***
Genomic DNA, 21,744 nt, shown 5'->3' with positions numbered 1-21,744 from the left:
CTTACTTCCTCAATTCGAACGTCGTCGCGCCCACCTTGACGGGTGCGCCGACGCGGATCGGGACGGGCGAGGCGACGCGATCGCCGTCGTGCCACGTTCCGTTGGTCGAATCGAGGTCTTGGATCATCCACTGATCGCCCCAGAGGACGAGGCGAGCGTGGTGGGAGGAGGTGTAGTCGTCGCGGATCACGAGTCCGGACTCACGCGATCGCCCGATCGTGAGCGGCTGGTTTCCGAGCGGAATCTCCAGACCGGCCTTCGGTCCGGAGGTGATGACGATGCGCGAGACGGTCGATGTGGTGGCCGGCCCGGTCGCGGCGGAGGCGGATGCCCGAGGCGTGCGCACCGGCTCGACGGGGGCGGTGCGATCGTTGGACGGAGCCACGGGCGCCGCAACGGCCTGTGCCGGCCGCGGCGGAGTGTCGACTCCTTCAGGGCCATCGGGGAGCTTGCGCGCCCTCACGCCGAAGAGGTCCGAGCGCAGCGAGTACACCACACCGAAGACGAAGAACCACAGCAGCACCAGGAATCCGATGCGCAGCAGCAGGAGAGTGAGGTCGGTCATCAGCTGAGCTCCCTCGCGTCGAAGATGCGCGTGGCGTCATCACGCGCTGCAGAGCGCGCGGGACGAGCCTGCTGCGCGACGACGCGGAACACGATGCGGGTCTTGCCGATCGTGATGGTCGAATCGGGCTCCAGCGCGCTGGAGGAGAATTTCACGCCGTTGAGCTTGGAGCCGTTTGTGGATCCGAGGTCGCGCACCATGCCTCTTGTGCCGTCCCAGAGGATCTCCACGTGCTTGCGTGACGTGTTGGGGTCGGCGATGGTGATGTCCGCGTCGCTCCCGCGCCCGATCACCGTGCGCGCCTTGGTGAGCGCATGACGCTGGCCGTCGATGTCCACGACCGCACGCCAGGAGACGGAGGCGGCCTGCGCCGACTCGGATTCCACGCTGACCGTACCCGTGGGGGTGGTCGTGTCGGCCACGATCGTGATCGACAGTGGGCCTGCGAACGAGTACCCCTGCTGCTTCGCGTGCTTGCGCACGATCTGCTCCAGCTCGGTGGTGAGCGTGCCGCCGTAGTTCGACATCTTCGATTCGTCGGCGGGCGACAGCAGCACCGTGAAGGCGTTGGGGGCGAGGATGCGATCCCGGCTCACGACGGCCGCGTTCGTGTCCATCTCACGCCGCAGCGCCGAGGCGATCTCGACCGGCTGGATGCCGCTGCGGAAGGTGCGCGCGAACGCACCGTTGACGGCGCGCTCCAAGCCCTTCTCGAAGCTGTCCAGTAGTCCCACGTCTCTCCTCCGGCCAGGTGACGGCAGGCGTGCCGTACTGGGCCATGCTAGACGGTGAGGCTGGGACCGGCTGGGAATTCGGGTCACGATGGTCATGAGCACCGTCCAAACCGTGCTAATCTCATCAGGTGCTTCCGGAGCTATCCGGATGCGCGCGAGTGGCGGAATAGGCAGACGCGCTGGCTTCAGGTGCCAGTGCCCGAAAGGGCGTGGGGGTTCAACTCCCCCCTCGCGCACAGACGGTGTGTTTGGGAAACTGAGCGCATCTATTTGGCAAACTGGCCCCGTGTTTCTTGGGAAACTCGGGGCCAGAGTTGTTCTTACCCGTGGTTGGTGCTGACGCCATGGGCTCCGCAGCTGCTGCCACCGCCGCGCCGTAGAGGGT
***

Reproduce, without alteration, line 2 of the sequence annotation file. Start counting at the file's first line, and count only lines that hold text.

CTTACTTCCTCAATTCGAACGTCGTCGCGCCCACCTTGACGGGTGCGCCGACGCGGATCGGGACGGGCGAGGCGACGCGATCGCCGTCGTGCCACGTTCCGTTGGTCGAATCGAGGTCTTGGATCATCCACTGATCGCCCCAGAGGACGAGGCGAGCGTGGTGGGAGGAGGTGTAGTCGTCGCGGATCACGAGTCCGGACTCACGCGATCGCCCGATCGTGAGCGGCTGGTTTCCGAGCGGAATCTCCAGACCGGCCTTCGGTCCGGAGGTGATGACGATGCGCGAGACGGTCGATGTGGTGGCCGGCCCGGTCGCGGCGGAGGCGGATGCCCGAGGCGTGCGCACCGGCTCGACGGGGGCGGTGCGATCGTTGGACGGAGCCACGGGCGCCGCAACGGCCTGTGCCGGCCGCGGCGGAGTGTCGACTCCTTCAGGGCCATCGGGGAGCTTGCGCGCCCTCACGCCGAAGAGGTCCGAGCGCAGCGAGTACACCACACCGAAGACGAAGAACCACAGCAGCACCAGGAATCCGATGCGCAGCAGCAGGAGAGTGAGGTCGGTCATCAGCTGAGCTCCCTCGCGTCGAAGATGCGCGTGGCGTCATCACGCGCTGCAGAGCGCGCGGGACGAGCCTGCTGCGCGACGACGCGGAACACGATGCGGGTCTTGCCGATCGTGATGGTCGAATCGGGCTCCAGCGCGCTGGAGGAGAATTTCACGCCGTTGAGCTTGGAGCCGTTTGTGGATCCGAGGTCGCGCACCATGCCTCTTGTGCCGTCCCAGAGGATCTCCACGTGCTTGCGTGACGTGTTGGGGTCGGCGATGGTGATGTCCGCGTCGCTCCCGCGCCCGATCACCGTGCGCGCCTTGGTGAGCGCATGACGCTGGCCGTCGATGTCCACGACCGCACGCCAGGAGACGGAGGCGGCCTGCGCCGACTCGGATTCCACGCTGACCGTACCCGTGGGGGTGGTCGTGTCGGCCACGATCGTGATCGACAGTGGGCCTGCGAACGAGTACCCCTGCTGCTTCGCGTGCTTGCGCACGATCTGCTCCAGCTCGGTGGTGAGCGTGCCGCCGTAGTTCGACATCTTCGATTCGTCGGCGGGCGACAGCAGCACCGTGAAGGCGTTGGGGGCGAGGATGCGATCCCGGCTCACGACGGCCGCGTTCGTGTCCATCTCACGCCGCAGCGCCGAGGCGATCTCGACCGGCTGGATGCCGCTGCGGAAGGTGCGCGCGAACGCACCGTTGACGGCGCGCTCCAAGCCCTTCTCGAAGCTGTCCAGTAGTCCCACGTCTCTCCTCCGGCCAGGTGACGGCAGGCGTGCCGTACTGGGCCATGCTAGACGGTGAGGCTGGGACCGGCTGGGAATTCGGGTCACGATGGTCATGAGCACCGTCCAAACCGTGCTAATCTCATCAGGTGCTTCCGGAGCTATCCGGATGCGCGCGAGTGGCGGAATAGGCAGACGCGCTGGCTTCAGGTGCCAGTGCCCGAAAGGGCGTGGGGGTTCAACTCCCCCCTCGCGCACAGACGGTGTGTTTGGGAAACTGAGCGCATCTATTTGGCAAACTGGCCCCGTGTTTCTTGGGAAACTCGGGGCCAGAGTTGTTCTTACCCGTGGTTGGTGCTGACGCCATGGGCTCCGCAGCTGCTGCCACCGCCGCGCCGTAGAGGGT